BET was officially formed in 1995 after Bruno’s Supermarkets was acquired in a leveraged buyout, leaving Bruno looking for new opportunities. That same year, George Bryan, of Bryan Foods, secured the 1999 U.S. Women’s Open golf tournament to his home state of Mississippi. Bryan had a long-time business relationship with Bruno, and he asked if Hallman and the rest of the Bruno’s Memorial Classic event staff could handle the planning and management of the Women’s Open.

In addition, eight soccer matches for the 1996 Olympic Games in Atlanta were scheduled for Birmingham’s Legion Field. Noted sports orthopedic surgeon Larry Lemak, who, as chairman of the Alabama Sports Foundation had worked to bring the matches to Birmingham, also turned to Bruno and Hallman for assistance in managing the event.

Suddenly, and unexpectedly, BET was a rapidly growing new business.

“There’s no way we could have ever formulated all this in a strategic plan, ” Hallman says. “We work hard, but we’ve also had some tremendous opportunities placed at our feet. So much of this has been perfect timing.”

BET remained basically a local organization through the turn of the century. Then in 2001, the company landed the 2004 U.S. Women’s Open in St. Louis, beating out two behemoths in the event management field: IMG and Octagon.

“That was a crossroads event for us, ” Hallman says. “St. Louis was a big market. We felt like if we won that event, it would lead to a ton of other golf business.”

It certainly did. 

BET now regularly promotes and operates golf tournaments throughout the country, along with an LPGA women’s golf tournament near Toronto and a Champions Tour event in Calgary.

In addition, the company has branched out into a variety of other sports, including auto racing (the annual Honda Indy Grand Prix of Alabama at Barber Motorsports Park), tennis (the 2009 Davis Cup matches in Birmingham) and boxing (the recent Deontay Wilder heavyweight title fight).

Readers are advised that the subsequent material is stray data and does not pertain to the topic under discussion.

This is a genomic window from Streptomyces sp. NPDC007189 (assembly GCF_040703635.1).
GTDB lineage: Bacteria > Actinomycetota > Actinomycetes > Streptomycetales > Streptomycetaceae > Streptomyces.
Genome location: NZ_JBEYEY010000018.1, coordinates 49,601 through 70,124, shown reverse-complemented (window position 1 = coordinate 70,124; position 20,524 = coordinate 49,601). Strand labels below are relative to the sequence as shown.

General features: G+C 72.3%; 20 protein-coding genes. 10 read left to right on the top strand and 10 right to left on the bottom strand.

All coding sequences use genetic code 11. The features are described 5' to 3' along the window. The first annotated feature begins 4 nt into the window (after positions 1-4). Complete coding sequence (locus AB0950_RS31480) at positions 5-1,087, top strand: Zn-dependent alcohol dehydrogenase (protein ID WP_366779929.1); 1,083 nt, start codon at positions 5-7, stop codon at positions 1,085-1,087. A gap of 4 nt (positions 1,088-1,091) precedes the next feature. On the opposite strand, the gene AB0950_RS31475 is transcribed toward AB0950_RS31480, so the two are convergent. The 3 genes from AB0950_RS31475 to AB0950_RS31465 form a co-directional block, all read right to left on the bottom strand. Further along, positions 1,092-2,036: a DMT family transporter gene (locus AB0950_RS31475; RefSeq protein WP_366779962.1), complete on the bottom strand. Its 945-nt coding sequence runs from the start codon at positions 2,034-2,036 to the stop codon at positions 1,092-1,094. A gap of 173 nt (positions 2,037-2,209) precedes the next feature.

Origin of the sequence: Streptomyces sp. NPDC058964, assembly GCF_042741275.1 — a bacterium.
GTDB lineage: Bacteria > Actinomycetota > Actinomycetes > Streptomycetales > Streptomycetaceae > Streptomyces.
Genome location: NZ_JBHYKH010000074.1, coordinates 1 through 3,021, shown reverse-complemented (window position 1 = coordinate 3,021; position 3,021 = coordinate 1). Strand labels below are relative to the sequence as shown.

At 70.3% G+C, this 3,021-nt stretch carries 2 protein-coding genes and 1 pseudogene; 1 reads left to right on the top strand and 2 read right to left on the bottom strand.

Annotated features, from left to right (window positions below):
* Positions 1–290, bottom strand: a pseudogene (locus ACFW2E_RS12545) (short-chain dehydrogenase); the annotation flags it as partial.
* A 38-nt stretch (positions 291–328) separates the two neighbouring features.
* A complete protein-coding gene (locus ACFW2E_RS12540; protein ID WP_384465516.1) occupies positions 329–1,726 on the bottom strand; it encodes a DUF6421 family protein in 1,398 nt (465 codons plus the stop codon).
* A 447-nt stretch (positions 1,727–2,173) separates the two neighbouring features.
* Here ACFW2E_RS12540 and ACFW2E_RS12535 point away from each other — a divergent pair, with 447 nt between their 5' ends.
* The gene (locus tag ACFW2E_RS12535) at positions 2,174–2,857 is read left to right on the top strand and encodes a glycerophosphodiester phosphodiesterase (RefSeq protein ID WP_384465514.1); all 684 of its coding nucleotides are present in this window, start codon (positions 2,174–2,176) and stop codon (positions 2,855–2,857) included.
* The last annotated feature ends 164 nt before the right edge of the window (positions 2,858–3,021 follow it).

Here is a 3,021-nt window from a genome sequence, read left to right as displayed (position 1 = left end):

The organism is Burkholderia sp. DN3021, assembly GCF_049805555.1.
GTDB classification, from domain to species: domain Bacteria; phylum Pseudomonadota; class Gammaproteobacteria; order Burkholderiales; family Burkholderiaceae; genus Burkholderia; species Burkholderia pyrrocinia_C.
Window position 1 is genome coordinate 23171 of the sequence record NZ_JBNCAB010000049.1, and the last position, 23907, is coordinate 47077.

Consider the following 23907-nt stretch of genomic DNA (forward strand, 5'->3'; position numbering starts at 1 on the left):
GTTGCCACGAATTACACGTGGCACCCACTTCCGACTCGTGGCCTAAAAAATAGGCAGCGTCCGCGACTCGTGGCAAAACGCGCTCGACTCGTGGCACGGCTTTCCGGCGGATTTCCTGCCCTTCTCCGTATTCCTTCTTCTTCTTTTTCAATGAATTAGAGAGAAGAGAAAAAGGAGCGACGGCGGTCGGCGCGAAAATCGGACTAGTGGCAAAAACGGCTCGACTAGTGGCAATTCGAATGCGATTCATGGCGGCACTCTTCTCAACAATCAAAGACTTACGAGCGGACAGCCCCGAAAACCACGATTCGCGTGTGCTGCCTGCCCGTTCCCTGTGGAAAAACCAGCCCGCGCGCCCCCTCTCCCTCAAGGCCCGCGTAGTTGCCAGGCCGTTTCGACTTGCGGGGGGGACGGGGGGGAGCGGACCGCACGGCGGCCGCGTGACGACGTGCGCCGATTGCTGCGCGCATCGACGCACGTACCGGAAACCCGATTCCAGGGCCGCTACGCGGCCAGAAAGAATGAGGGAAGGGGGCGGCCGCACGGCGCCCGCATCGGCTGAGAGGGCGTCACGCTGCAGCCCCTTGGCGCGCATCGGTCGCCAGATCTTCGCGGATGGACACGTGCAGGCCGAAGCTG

Since 2006, BET also has handled game-day operations in and out of the stadium for the Alabama Crimson Tide.

“We don’t aspire to be outside the sports industry, but I think it’s important that we diversify in the number of sports where we run events, ” Hallman says. “It’s just like a mutual fund. The more you can diversify your portfolio, the better off you are. So there’s some strategic thought in terms of initiatives that we ought to undertake.”

Sports organizations hire BET to handle the myriad of details required to hold a major event, including operations, financial management, ticket sales, sponsorship, promotions, media relations and volunteers. The company has earned rave reviews from two of its most prominent partners, the IndyCar Series and the PGA Tour.

“The key to the success of any of our events is the collaboration with our promoters who can organize an event well, ” IndyCar Director of Communications Mike Kitchel says. “Our experience with (BET) has been phenomenal, and I think that’s a testament to why the race has been so successful in Birmingham. They do a great job.”

In 2011, the Regions Tradition Champions Tour event was held at Birmingham’s Shoal Creek for the first time, just one week after a historic tornado outbreak that spread damage across the state. Despite numerous obstacles, the tournament took place without any significant issues. That prompted the president of the Champions Tour at that time, Mike Stevens, to declare the Bruno Event Team to be “the best in the country” at what they do.